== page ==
There are many things you can do to build psychological safety (here are some of our pointers), and it is the bedrock of authentic team relations.
Before the meeting
Psychological safety is something your team should build in general, in your day-to-day work together. But there are also specific things you can do before your meeting to help introverts contribute better.
1.👀 Circulate an agenda in advance
This helps introverts prepare in advance for the meeting by familiarising themselves with the topics and creating notes. You can still give people the opportunity to add agenda items during the meeting as they came up, because sometimes you only remember an important thing during a meeting, or something a colleague says triggers an idea for you.
What it sounds like: Hi team, here’s the agenda for our meeting next week. Feel free to add anything else that comes up with you. I wanted to share this in advance so you have time to prepare or think about it.
2.👋 Use 1:1s strategically
Introverts tend to prefer smaller group interactions, so as a facilitator use your 1:1 meetings to have deeper conversations, and if someone has mentioned something interesting during the 1:1 that would be useful for the group, ask permission to raise it during the meeting. This gives introverts validation of their ideas and helps them to contribute in meetings. And research even shows that employees who have regular 1:1 meetings are 3 times more engaged. So having regular 1:1 meetings actually creates a more engaged workforce that is more prone to contributing.
What it sounds like: How did you feel about the discussion we had last week on the task backlog? OR That’s a really interesting point – do you mind if I bring it up in our next team meeting?
3.💬 Discuss meeting preferences openly
Have an open discussion with your team about what works about meetings and what doesn’t. Have some fun by doing a personality test together or playing our Planets in Orbit game or another game to find out each others’ working and meeting preferences. You can even get a feel for your colleagues’ preferences by doing a poll or survey that includes questions such as whether you prefer to know what the plans are for a meeting ahead of time, or whether you prefer thinking over things vs deciding in the moment. This exercise can help you collect the right data to build a meeting culture that works for everyone.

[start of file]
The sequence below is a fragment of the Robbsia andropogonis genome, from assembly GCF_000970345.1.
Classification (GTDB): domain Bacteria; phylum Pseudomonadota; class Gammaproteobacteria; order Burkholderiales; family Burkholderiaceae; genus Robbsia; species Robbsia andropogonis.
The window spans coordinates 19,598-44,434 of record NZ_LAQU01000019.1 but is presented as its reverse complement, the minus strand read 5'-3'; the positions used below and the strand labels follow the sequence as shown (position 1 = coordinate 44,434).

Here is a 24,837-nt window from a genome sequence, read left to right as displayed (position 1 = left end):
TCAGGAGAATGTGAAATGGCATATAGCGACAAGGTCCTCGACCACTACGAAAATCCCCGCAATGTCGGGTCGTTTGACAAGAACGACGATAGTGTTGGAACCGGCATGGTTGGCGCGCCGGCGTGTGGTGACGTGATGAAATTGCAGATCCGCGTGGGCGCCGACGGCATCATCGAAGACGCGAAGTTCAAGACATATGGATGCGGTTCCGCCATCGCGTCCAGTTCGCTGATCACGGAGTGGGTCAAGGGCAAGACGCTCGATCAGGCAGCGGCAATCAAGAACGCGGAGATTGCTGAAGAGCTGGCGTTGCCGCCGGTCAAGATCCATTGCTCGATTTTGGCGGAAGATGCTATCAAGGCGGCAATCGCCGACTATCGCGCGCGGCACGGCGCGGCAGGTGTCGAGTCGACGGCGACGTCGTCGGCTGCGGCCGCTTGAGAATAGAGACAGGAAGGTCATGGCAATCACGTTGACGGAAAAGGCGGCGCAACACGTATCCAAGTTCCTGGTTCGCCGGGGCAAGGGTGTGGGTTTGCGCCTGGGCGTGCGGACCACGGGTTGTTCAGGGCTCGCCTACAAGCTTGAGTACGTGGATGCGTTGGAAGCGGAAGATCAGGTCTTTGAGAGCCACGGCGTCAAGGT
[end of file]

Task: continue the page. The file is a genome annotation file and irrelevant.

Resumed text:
What it sounds like: I want us to try something different today. Let’s play a quick game to talk about how we all fit together as a team.
4. ⌛ Collect input asynchronously
For meetings like retrospectives, post-mortems, or brain-storming meetings that require every team member to reflect on a project or period of work or come up with creative ideas, it’s worth giving people time to add their reflections a few days in advance. People leaning towards the introvert side of the scale tend to ideate when they’re not under pressure. So if you want to get the best ideas out of your team, open your meeting up for asynchronous contributions.
What it sounds like: Our retrospective meeting is scheduled for this Friday. I’ve opened the retrospective board now so you can add reflections as they come to you over the course of the week. I’ll also give us a few minutes at the start of the meeting to add additional thoughts.
5.📜 Create an artifact
Introverts tend to work better when there’s a solid thing to refer back to. And they generally prefer contributing in written form over speaking. Creating an artefact before a meeting to discuss during the meeting gives introverts an anchoring point and the opportunity to make contributions in advance.
What it sounds like: I’ve put together a draft of the new proposal. Please feel free to add comments before our next meeting where it’s on the agenda for us to discuss.
An example of creating a document in advance of a meeting. As an introvert this helps me organise my own thoughts, and helps other introverts by giving something to review in advance of the meeting.
6.🎮 Play games together
As part of your general rhythm of work, schedule some time to play games together. Playing video games has proven to be good for the well-being of introverts and provides an easy way for them to feel more comfortable contributing to the group in general. Try playing a co-op game where the team has to work together to solve problems. Research also shows that co-op games make teams more successful than competitive games!
What it sounds like: I’m setting up some social time once per week for us to hang out and play some games together as a group.
7.🙋♀️ Make a poll